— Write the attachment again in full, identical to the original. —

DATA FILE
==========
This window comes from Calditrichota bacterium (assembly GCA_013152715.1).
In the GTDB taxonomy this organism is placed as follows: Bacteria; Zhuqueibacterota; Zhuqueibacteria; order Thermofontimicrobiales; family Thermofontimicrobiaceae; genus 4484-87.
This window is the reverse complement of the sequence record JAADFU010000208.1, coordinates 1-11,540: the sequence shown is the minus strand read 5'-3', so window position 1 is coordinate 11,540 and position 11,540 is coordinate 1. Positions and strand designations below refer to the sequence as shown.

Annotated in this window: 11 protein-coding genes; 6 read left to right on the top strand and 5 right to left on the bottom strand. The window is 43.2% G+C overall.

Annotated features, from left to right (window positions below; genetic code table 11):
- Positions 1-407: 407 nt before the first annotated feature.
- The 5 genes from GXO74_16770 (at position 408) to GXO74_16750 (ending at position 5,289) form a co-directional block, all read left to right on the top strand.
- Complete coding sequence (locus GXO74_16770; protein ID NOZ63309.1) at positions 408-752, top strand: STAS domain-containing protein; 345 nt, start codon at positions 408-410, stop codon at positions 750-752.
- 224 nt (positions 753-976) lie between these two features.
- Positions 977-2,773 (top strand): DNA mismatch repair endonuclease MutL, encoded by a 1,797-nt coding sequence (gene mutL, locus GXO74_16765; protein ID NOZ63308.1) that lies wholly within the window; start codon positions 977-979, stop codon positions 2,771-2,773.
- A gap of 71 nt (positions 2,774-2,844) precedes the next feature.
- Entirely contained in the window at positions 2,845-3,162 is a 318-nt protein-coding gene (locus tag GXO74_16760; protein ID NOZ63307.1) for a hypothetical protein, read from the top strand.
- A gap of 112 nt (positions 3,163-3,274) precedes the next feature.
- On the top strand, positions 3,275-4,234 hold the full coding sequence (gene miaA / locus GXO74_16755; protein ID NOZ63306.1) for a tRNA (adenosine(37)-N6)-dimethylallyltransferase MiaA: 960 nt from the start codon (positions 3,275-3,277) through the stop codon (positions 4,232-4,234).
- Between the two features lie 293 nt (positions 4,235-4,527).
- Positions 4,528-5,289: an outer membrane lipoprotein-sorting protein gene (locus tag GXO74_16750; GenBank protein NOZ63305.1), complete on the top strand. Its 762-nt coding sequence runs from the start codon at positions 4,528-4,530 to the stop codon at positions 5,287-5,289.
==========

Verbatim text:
This window comes from Calditrichota bacterium (assembly GCA_013152715.1).
In the GTDB taxonomy this organism is placed as follows: Bacteria; Zhuqueibacterota; Zhuqueibacteria; order Thermofontimicrobiales; family Thermofontimicrobiaceae; genus 4484-87.
This window is the reverse complement of the sequence record JAADFU010000208.1, coordinates 1-11,540: the sequence shown is the minus strand read 5'-3', so window position 1 is coordinate 11,540 and position 11,540 is coordinate 1. Positions and strand designations below refer to the sequence as shown.

Annotated in this window: 11 protein-coding genes; 6 read left to right on the top strand and 5 right to left on the bottom strand. The window is 43.2% G+C overall.

Annotated features, from left to right (window positions below; genetic code table 11):
- Positions 1-407: 407 nt before the first annotated feature.
- The 5 genes from GXO74_16770 (at position 408) to GXO74_16750 (ending at position 5,289) form a co-directional block, all read left to right on the top strand.
- Complete coding sequence (locus GXO74_16770; protein ID NOZ63309.1) at positions 408-752, top strand: STAS domain-containing protein; 345 nt, start codon at positions 408-410, stop codon at positions 750-752.
- 224 nt (positions 753-976) lie between these two features.
- Positions 977-2,773 (top strand): DNA mismatch repair endonuclease MutL, encoded by a 1,797-nt coding sequence (gene mutL, locus GXO74_16765; protein ID NOZ63308.1) that lies wholly within the window; start codon positions 977-979, stop codon positions 2,771-2,773.
- A gap of 71 nt (positions 2,774-2,844) precedes the next feature.
- Entirely contained in the window at positions 2,845-3,162 is a 318-nt protein-coding gene (locus tag GXO74_16760; protein ID NOZ63307.1) for a hypothetical protein, read from the top strand.
- A gap of 112 nt (positions 3,163-3,274) precedes the next feature.
- On the top strand, positions 3,275-4,234 hold the full coding sequence (gene miaA / locus GXO74_16755; protein ID NOZ63306.1) for a tRNA (adenosine(37)-N6)-dimethylallyltransferase MiaA: 960 nt from the start codon (positions 3,275-3,277) through the stop codon (positions 4,232-4,234).
- Between the two features lie 293 nt (positions 4,235-4,527).
- Positions 4,528-5,289: an outer membrane lipoprotein-sorting protein gene (locus tag GXO74_16750; GenBank protein NOZ63305.1), complete on the top strand. Its 762-nt coding sequence runs from the start codon at positions 4,528-4,530 to the stop codon at positions 5,287-5,289.